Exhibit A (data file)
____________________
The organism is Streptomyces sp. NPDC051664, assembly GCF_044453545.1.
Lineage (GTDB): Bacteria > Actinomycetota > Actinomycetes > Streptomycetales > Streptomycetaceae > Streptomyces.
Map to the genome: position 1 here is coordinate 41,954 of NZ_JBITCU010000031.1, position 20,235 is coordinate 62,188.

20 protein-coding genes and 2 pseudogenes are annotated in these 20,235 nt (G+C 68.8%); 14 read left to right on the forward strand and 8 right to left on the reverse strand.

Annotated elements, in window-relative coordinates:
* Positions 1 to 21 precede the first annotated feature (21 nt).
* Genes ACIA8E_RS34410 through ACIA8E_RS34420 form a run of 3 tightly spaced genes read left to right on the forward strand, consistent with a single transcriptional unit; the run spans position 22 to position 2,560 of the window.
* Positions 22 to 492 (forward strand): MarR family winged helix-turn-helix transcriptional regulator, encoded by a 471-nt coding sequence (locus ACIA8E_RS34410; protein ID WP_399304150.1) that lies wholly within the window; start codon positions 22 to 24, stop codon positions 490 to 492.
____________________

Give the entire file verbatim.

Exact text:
The organism is Streptomyces sp. NPDC051664, assembly GCF_044453545.1.
Lineage (GTDB): Bacteria > Actinomycetota > Actinomycetes > Streptomycetales > Streptomycetaceae > Streptomyces.
Map to the genome: position 1 here is coordinate 41,954 of NZ_JBITCU010000031.1, position 20,235 is coordinate 62,188.

20 protein-coding genes and 2 pseudogenes are annotated in these 20,235 nt (G+C 68.8%); 14 read left to right on the forward strand and 8 right to left on the reverse strand.

Annotated elements, in window-relative coordinates:
* Positions 1 to 21 precede the first annotated feature (21 nt).
* Genes ACIA8E_RS34410 through ACIA8E_RS34420 form a run of 3 tightly spaced genes read left to right on the forward strand, consistent with a single transcriptional unit; the run spans position 22 to position 2,560 of the window.
* Positions 22 to 492 (forward strand): MarR family winged helix-turn-helix transcriptional regulator, encoded by a 471-nt coding sequence (locus ACIA8E_RS34410; protein ID WP_399304150.1) that lies wholly within the window; start codon positions 22 to 24, stop codon positions 490 to 492.